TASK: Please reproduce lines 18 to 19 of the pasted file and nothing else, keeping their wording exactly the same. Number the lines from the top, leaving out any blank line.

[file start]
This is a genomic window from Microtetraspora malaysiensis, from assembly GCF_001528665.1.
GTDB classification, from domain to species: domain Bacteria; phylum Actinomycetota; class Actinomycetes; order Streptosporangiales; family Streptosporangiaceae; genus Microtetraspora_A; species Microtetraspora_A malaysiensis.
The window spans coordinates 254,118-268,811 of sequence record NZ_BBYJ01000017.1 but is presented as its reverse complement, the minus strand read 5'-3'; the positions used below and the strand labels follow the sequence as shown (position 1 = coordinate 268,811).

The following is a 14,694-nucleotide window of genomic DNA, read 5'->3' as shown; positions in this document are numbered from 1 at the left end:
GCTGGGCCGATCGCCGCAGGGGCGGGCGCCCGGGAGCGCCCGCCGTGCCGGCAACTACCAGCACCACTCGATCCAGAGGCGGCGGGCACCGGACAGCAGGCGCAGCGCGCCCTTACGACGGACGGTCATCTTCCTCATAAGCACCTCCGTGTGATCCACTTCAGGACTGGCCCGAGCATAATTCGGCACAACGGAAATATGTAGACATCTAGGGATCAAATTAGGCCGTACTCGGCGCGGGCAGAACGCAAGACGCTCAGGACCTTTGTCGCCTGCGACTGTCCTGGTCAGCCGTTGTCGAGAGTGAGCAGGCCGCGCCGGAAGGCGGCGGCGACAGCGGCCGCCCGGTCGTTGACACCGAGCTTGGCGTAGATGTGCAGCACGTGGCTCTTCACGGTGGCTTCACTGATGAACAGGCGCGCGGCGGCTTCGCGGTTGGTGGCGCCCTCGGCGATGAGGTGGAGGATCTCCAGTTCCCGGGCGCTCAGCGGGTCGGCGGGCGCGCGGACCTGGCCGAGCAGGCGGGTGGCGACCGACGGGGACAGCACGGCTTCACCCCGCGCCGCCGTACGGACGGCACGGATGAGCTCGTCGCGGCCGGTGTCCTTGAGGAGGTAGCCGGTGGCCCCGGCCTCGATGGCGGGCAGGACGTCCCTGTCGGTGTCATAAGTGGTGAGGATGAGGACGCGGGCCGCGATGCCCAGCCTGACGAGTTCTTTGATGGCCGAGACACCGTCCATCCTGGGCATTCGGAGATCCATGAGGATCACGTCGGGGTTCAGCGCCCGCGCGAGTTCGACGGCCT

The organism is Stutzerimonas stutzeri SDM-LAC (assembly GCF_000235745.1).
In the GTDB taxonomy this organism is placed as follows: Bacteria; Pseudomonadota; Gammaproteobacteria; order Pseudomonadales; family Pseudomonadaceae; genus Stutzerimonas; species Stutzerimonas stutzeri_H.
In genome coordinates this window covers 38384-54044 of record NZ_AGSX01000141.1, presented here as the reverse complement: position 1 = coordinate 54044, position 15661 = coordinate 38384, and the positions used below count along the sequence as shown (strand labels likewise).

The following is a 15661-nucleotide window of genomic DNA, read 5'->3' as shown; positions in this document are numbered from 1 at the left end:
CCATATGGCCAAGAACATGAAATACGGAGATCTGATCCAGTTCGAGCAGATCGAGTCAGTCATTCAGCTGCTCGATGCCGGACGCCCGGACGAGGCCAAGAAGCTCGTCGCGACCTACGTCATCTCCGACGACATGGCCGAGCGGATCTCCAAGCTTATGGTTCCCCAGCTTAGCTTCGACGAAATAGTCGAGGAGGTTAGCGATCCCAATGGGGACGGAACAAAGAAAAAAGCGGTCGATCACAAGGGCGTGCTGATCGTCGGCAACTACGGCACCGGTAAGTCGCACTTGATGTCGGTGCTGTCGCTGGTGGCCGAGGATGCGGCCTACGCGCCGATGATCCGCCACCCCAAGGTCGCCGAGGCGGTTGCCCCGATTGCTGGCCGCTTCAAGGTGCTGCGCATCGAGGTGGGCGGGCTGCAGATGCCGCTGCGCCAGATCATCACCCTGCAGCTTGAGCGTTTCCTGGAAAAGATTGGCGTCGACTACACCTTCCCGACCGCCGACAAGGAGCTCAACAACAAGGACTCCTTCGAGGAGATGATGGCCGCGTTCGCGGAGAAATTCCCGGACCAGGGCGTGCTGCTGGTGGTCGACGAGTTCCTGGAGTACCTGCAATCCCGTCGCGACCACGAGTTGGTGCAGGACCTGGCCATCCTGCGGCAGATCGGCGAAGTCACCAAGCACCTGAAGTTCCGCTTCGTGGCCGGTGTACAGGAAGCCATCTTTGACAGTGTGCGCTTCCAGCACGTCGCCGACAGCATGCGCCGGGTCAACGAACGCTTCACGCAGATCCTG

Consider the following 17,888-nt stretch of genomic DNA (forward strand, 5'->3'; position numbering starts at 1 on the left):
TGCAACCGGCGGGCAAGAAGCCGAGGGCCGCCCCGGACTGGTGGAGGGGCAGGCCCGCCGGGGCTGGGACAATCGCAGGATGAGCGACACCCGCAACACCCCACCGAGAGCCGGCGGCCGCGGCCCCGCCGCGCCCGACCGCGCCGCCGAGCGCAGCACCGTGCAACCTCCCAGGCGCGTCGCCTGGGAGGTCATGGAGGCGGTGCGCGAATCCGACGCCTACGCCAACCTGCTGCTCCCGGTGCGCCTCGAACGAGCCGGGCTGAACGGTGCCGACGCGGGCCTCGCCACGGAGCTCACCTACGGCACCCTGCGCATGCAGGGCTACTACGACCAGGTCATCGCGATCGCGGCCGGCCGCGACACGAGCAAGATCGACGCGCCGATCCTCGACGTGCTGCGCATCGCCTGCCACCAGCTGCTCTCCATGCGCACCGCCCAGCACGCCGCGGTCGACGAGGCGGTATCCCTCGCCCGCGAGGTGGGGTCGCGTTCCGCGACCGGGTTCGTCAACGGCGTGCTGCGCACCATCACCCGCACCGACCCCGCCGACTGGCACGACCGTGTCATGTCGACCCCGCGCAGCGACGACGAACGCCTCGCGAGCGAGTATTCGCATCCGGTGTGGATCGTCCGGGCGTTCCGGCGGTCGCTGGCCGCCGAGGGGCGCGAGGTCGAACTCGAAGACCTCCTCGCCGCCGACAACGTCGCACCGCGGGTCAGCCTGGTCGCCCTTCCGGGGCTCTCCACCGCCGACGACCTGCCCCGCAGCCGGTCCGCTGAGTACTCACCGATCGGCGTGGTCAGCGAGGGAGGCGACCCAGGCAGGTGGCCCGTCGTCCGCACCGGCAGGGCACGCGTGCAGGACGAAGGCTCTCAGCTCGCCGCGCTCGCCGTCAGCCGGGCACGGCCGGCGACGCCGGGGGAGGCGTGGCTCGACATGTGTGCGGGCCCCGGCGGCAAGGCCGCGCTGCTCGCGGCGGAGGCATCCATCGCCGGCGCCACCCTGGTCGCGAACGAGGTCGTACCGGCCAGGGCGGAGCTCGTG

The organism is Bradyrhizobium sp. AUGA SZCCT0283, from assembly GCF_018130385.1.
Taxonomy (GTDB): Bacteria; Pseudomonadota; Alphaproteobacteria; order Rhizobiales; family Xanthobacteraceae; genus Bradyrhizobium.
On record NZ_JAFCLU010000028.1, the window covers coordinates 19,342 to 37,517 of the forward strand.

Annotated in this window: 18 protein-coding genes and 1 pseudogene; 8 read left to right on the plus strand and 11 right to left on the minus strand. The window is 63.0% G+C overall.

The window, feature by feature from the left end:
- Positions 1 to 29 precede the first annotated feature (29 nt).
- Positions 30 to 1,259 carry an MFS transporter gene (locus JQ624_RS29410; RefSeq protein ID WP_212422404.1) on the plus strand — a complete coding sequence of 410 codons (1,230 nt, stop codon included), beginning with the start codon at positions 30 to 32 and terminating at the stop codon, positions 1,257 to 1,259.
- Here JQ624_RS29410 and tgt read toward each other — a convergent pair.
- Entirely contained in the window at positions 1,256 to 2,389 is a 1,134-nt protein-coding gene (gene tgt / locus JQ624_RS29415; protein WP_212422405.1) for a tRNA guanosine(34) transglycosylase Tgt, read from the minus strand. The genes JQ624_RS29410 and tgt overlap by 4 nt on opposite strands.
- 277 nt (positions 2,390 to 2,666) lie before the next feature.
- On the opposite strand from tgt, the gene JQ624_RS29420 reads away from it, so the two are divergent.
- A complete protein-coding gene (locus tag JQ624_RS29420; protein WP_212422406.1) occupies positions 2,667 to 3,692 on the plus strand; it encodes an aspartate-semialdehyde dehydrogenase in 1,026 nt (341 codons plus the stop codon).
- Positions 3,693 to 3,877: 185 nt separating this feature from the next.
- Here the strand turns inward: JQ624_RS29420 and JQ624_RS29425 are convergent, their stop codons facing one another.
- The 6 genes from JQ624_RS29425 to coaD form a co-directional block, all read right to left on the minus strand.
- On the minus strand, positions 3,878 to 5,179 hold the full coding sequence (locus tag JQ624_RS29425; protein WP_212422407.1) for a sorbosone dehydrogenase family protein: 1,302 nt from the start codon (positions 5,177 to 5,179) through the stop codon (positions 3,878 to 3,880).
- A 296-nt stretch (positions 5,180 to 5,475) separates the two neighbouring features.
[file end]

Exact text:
- Positions 1 to 29 precede the first annotated feature (29 nt).
- Positions 30 to 1,259 carry an MFS transporter gene (locus JQ624_RS29410; RefSeq protein ID WP_212422404.1) on the plus strand — a complete coding sequence of 410 codons (1,230 nt, stop codon included), beginning with the start codon at positions 30 to 32 and terminating at the stop codon, positions 1,257 to 1,259.